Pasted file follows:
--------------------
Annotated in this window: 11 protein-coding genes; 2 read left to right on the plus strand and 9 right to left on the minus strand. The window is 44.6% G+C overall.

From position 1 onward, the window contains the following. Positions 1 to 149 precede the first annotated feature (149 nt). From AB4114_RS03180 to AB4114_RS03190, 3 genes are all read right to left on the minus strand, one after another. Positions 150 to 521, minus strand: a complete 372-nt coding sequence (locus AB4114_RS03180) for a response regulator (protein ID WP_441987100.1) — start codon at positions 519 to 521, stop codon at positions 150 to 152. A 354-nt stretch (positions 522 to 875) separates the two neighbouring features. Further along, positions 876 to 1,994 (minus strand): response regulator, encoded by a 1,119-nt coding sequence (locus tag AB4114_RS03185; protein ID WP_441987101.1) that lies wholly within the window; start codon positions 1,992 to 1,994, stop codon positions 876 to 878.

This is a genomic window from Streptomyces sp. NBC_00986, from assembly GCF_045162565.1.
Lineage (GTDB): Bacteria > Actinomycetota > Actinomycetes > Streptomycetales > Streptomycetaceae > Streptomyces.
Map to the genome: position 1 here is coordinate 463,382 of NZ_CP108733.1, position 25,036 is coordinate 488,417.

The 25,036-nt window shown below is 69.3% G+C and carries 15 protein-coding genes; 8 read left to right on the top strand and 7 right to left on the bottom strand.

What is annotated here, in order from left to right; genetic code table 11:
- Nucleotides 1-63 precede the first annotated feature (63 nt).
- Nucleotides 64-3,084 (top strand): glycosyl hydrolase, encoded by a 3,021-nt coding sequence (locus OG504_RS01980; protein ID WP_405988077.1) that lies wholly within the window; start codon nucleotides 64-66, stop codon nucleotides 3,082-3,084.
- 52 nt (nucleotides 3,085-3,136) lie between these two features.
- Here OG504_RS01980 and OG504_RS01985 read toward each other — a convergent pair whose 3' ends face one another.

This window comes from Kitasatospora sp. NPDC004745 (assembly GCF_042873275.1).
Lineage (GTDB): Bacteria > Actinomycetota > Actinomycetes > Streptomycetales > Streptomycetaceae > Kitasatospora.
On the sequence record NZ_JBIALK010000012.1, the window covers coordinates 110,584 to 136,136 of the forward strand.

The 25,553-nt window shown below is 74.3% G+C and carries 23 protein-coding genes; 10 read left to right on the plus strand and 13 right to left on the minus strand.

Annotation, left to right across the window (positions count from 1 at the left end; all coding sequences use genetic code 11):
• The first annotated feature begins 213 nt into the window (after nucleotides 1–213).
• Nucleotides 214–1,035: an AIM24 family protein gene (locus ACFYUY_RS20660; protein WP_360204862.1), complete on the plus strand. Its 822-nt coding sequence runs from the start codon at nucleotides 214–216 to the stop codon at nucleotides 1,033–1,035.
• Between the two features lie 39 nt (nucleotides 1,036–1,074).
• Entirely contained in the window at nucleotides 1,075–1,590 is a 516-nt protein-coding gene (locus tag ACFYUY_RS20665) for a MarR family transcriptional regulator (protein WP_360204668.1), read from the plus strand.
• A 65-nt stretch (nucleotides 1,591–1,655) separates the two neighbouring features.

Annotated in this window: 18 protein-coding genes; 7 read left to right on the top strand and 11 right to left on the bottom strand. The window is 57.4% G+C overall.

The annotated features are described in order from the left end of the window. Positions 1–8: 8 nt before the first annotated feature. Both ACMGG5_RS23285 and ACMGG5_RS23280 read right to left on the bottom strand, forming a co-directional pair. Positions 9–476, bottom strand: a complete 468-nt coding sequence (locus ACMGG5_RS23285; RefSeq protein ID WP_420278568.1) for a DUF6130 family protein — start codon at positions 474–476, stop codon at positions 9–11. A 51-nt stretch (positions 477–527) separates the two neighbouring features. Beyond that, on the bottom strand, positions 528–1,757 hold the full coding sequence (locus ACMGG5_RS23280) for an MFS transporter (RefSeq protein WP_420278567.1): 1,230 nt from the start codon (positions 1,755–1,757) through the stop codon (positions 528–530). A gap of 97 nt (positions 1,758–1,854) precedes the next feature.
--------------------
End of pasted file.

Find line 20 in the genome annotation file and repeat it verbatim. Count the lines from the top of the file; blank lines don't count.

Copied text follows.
• Entirely contained in the window at nucleotides 1,075–1,590 is a 516-nt protein-coding gene (locus tag ACFYUY_RS20665) for a MarR family transcriptional regulator (protein WP_360204668.1), read from the plus strand.